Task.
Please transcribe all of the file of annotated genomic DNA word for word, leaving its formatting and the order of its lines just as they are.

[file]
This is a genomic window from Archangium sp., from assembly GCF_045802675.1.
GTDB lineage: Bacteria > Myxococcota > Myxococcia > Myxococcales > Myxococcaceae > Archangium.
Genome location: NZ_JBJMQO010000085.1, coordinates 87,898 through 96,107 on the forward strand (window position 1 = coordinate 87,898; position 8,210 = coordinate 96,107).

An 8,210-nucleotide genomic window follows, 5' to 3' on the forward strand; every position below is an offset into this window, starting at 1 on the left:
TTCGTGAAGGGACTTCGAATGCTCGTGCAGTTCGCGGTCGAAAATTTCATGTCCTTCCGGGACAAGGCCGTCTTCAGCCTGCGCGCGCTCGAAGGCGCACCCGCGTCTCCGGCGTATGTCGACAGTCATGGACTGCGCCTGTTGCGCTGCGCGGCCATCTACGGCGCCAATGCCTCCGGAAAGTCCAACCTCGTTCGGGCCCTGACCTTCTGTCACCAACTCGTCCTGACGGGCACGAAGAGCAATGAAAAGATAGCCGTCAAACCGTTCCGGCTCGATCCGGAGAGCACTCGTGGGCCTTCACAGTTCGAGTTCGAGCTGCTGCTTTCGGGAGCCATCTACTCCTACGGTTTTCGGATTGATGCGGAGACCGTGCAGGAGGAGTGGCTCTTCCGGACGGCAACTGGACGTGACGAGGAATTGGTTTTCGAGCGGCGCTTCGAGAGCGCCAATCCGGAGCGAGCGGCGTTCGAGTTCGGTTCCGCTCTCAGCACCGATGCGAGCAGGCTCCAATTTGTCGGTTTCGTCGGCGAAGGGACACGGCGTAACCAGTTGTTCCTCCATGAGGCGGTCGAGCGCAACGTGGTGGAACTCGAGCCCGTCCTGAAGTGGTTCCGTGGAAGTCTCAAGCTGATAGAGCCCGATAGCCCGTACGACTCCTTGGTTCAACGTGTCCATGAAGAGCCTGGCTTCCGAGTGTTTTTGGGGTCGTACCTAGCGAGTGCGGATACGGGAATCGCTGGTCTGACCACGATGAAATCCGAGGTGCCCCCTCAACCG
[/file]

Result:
This is a genomic window from Archangium sp., from assembly GCF_045802675.1.
GTDB lineage: Bacteria > Myxococcota > Myxococcia > Myxococcales > Myxococcaceae > Archangium.
Genome location: NZ_JBJMQO010000085.1, coordinates 87,898 through 96,107 on the forward strand (window position 1 = coordinate 87,898; position 8,210 = coordinate 96,107).

An 8,210-nucleotide genomic window follows, 5' to 3' on the forward strand; every position below is an offset into this window, starting at 1 on the left:
TTCGTGAAGGGACTTCGAATGCTCGTGCAGTTCGCGGTCGAAAATTTCATGTCCTTCCGGGACAAGGCCGTCTTCAGCCTGCGCGCGCTCGAAGGCGCACCCGCGTCTCCGGCGTATGTCGACAGTCATGGACTGCGCCTGTTGCGCTGCGCGGCCATCTACGGCGCCAATGCCTCCGGAAAGTCCAACCTCGTTCGGGCCCTGACCTTCTGTCACCAACTCGTCCTGACGGGCACGAAGAGCAATGAAAAGATAGCCGTCAAACCGTTCCGGCTCGATCCGGAGAGCACTCGTGGGCCTTCACAGTTCGAGTTCGAGCTGCTGCTTTCGGGAGCCATCTACTCCTACGGTTTTCGGATTGATGCGGAGACCGTGCAGGAGGAGTGGCTCTTCCGGACGGCAACTGGACGTGACGAGGAATTGGTTTTCGAGCGGCGCTTCGAGAGCGCCAATCCGGAGCGAGCGGCGTTCGAGTTCGGTTCCGCTCTCAGCACCGATGCGAGCAGGCTCCAATTTGTCGGTTTCGTCGGCGAAGGGACACGGCGTAACCAGTTGTTCCTCCATGAGGCGGTCGAGCGCAACGTGGTGGAACTCGAGCCCGTCCTGAAGTGGTTCCGTGGAAGTCTCAAGCTGATAGAGCCCGATAGCCCGTACGACTCCTTGGTTCAACGTGTCCATGAAGAGCCTGGCTTCCGAGTGTTTTTGGGGTCGTACCTAGCGAGTGCGGATACGGGAATCGCTGGTCTGACCACGATGAAATCCGAGGTGCCCCCTCAACCG